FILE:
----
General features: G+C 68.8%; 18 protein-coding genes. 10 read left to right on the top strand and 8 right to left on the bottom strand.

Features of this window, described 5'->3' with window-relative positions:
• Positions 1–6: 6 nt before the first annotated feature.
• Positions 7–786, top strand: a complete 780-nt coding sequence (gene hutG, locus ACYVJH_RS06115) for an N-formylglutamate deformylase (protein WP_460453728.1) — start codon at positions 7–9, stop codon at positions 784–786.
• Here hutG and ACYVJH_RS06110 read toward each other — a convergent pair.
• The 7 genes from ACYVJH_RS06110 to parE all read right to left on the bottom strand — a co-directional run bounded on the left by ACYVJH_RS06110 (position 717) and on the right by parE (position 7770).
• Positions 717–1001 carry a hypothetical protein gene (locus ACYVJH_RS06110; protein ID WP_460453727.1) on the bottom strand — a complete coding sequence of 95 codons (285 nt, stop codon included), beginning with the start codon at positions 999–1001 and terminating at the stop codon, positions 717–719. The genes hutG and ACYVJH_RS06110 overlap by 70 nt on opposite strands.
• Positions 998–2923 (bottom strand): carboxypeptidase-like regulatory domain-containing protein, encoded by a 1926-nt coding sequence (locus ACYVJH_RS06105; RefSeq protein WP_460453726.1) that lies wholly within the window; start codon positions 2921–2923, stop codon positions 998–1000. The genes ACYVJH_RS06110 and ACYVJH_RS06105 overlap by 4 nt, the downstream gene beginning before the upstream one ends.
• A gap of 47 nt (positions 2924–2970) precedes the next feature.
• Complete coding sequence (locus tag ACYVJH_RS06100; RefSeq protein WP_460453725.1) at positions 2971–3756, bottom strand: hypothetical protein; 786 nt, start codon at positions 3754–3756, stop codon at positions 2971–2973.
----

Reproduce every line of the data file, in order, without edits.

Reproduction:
General features: G+C 68.8%; 18 protein-coding genes. 10 read left to right on the top strand and 8 right to left on the bottom strand.

Features of this window, described 5'->3' with window-relative positions:
• Positions 1–6: 6 nt before the first annotated feature.
• Positions 7–786, top strand: a complete 780-nt coding sequence (gene hutG, locus ACYVJH_RS06115) for an N-formylglutamate deformylase (protein WP_460453728.1) — start codon at positions 7–9, stop codon at positions 784–786.
• Here hutG and ACYVJH_RS06110 read toward each other — a convergent pair.
• The 7 genes from ACYVJH_RS06110 to parE all read right to left on the bottom strand — a co-directional run bounded on the left by ACYVJH_RS06110 (position 717) and on the right by parE (position 7770).
• Positions 717–1001 carry a hypothetical protein gene (locus ACYVJH_RS06110; protein ID WP_460453727.1) on the bottom strand — a complete coding sequence of 95 codons (285 nt, stop codon included), beginning with the start codon at positions 999–1001 and terminating at the stop codon, positions 717–719. The genes hutG and ACYVJH_RS06110 overlap by 70 nt on opposite strands.
• Positions 998–2923 (bottom strand): carboxypeptidase-like regulatory domain-containing protein, encoded by a 1926-nt coding sequence (locus ACYVJH_RS06105; RefSeq protein WP_460453726.1) that lies wholly within the window; start codon positions 2921–2923, stop codon positions 998–1000. The genes ACYVJH_RS06110 and ACYVJH_RS06105 overlap by 4 nt, the downstream gene beginning before the upstream one ends.
• A gap of 47 nt (positions 2924–2970) precedes the next feature.
• Complete coding sequence (locus tag ACYVJH_RS06100; RefSeq protein WP_460453725.1) at positions 2971–3756, bottom strand: hypothetical protein; 786 nt, start codon at positions 3754–3756, stop codon at positions 2971–2973.